Ask Wine Wizard

Are there any fruits that are taboo in country winemaking? What tests should I do to ensure nobody becomes ill from my country wines?


Larry Cummins — Negros Oriental, Philippines asks,

After moving to the Philippines, I was impressed with the wide variety of fruits at my disposal and the possibility of making wines. I worry, though, because many of the wine musts have high acidity and I am a novice in this endeavor. Are there any fruits that are taboo in country winemaking? What tests should I do to ensure nobody becomes ill from my wines?


I wouldn’t worry too much about anyone getting sick from your wines as long as the water you use is clean and the alcohol is above 10%. As a professor of enology at UC-Davis used to always say in class, “No human pathogen can survive in wine.” Essentially this means that since wine (and she was talking about a typical grape wine here, by the way) has such a high level of alcohol and acid (typically 11%+ and 5.0 g/L+ respectively), no microbe disease agent that can harm people would be able to survive in that kind of hostile environment. So I wouldn’t worry about giving your friends food poisoning as long as your beverages have those kinds of statistics too.

You might be concerned, however, with the palatability and the practicality of turning some of your more exotic fruits
into wines. Fruit wines (or “country wines” as they’re sometimes called) can be a challenge to make because of the raw material itself and often need to be blended with other juices (or diluted with water and/or grape juice) to ferment to the alcohol level and acidity we’re typically looking for. Citrus fruits, for example, just have far too much acid and far too little sugar to ferment nicely to a wine on their own. No wine yeast would enjoy that environment nor would you enjoy the final result.

Then there are the biological/physiological challenges many fruits present. Quinces have a lot of pectin which makes them tend to be hazy (see the last question and answer about pectin hazes). Fruits like peaches or other soft stone fruits ferment down into a big sludgy gloppy mess, which, if you’re not careful to stir often enough, can produce hydrogen sulfide due to lack of oxygen to the yeast. In the case of something like a coconut, I’d be wary of the high fat content and would not even attempt that one.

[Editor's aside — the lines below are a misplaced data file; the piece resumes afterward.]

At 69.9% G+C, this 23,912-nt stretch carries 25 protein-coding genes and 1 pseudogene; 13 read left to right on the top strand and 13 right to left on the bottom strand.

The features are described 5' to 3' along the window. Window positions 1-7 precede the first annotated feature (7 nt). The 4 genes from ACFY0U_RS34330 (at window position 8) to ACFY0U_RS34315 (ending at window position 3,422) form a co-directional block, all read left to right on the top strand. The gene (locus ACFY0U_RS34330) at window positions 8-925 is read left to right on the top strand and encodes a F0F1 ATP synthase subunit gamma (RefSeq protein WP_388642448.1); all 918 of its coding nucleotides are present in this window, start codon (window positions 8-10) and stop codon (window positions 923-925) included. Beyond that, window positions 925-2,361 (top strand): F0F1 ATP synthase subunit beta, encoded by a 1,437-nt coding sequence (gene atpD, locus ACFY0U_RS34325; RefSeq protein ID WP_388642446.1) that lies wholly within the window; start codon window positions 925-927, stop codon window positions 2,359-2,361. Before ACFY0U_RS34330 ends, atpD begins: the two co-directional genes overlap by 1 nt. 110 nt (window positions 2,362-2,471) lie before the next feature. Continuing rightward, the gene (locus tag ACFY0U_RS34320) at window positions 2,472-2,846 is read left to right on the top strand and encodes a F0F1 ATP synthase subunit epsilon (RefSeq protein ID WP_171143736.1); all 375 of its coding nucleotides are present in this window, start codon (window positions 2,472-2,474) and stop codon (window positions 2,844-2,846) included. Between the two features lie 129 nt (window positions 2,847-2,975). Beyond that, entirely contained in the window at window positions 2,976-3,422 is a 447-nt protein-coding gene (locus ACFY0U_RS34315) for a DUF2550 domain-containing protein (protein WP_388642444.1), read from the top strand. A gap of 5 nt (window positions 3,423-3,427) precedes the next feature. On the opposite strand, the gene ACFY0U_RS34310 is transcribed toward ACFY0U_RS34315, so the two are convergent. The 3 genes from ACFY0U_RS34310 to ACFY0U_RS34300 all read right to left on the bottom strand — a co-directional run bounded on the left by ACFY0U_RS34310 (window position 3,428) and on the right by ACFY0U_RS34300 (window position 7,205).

Fruits other than grapes also can lack the necessary amino acids and micronutrients that wine yeast need to conduct a healthy fermentation and must therefore be carefully supplemented with a yeast nutrient mix. There are many, many reasons why winemakers think “grapes” when we think “wine.”  These little grapey nuggets of sugar, acid, water, tannin and aromatic compounds simply are nature’s most practical and balanced raw material for winemaking.

So what’s a fruit-loopy winemaker to do? I suggest strategically blending your exotic esoterica with some variety of grape juice concentrate, using a pectolytic enzyme in the juice or must stage, and carefully adjusting sugar and acidity as needed before fermentation to achieve the winemaking style (alcohol level and acid level) you are looking for. That way you’ll get the flavor and fun of your jack fruit, pineapples or bananas (or whatever fruit you’ve got!) plus the biological “backup” of grapes.

When you choose a concentrate, however, try to pick a concentrate that makes sense for the fruit wine you want to blend it with. For example, some folks making blueberry or blackberry wine tend to buy Zinfandel or Cabernet Sauvignon concentrate. And on the other hand, you will probably want to use a neutral white Vitis vinifera concentrate such as Chardonnay, Sauvignon Blanc or even Thompson Seedless to give yourself a nice backdrop against which to show off your tropical treasures.

Response by Alison Crowe.